Hall Island, Alaska Cruise Port
Located in the Bering Sea and west of the mainland is the cruise port of Hall Island, Alaska. Uninhabited and wild, it's all of five miles in length and just over six square miles total. Early Russian hunters called it Ostrov Morzhovoy (Walrus Island). The reason is still apparent, as the island is a site where Pacific walruses haul-out; this means the animals temporarily leave the water to head toward land for mating season. The highest peak is called Hall Island High Point, which stands about 1,655 feet high. As how it came to be known as Hall Island, it's surmised that it was named after Lt. Robert Hall, who used to sail with Commodore Joseph Billings of the Imperial Russian Navy (as to why it's not called Billings Island, that's lost to the sands of time). Here are some of our favorite experiences when cruising to Hall Island, Alaska:
- While no permanent dwellings are on the island, there are typically a group of scientists there at any given point. These biologists are here to check on the seabirds, which give good indicators of how the ecosystem is doing. Indeed, Hall Island is a birdwatcher's paradise, with thousands of birds that include kittiwakes, murres, and cormorants. The McKay’s bunting breeds on here and on nearby St. Matthew Island, the only two places in the world that they do so.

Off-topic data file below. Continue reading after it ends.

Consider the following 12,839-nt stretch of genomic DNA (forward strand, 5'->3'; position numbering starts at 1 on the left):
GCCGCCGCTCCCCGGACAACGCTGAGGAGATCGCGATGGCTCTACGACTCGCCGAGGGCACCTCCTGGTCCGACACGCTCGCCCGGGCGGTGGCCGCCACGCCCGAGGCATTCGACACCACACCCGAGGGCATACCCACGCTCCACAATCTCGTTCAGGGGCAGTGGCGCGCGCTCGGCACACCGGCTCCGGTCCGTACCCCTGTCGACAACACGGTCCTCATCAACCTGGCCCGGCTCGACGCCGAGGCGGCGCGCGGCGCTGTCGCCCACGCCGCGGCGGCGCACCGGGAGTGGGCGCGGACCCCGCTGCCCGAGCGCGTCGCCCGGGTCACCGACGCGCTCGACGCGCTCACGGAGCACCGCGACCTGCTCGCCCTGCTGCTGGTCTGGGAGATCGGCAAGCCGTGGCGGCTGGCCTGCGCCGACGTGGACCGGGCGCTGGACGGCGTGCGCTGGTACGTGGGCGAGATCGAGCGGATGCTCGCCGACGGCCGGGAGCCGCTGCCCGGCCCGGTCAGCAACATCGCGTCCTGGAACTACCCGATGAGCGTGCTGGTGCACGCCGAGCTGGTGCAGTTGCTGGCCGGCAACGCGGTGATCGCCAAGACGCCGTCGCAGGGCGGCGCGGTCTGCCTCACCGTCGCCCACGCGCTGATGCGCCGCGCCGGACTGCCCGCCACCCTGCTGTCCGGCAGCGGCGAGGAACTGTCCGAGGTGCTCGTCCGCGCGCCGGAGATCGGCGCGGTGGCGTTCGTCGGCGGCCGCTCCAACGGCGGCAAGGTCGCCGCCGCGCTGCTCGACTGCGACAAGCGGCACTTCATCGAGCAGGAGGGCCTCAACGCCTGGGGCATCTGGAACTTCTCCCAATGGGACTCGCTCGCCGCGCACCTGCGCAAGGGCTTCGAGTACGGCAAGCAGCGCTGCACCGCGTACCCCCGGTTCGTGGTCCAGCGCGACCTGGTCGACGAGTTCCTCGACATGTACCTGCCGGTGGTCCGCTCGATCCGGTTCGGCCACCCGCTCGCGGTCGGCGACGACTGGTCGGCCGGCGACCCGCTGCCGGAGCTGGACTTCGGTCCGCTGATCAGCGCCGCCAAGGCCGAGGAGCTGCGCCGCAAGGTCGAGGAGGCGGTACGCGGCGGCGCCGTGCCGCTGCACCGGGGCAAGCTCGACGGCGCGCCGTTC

- Because the island is part of the Alaska Maritime National Wildlife Refuge, you'll see protected animals as well as birds. These include Northern sea lions, Arctic foxes, gray whales, and of course, the walruses that gave the island its original name.
- Aspiring botanists will find the island a riot of wildflowers during growing season. Keep an eye out for colorful pink and yellow louseworts and blue Jacob’s ladder, among just a few.
- There is hidden history waiting to be found here, which may have been left behind by the Russians and their Aleut slaves around 1810. Current finds include spikes, nails, and the remains of huts.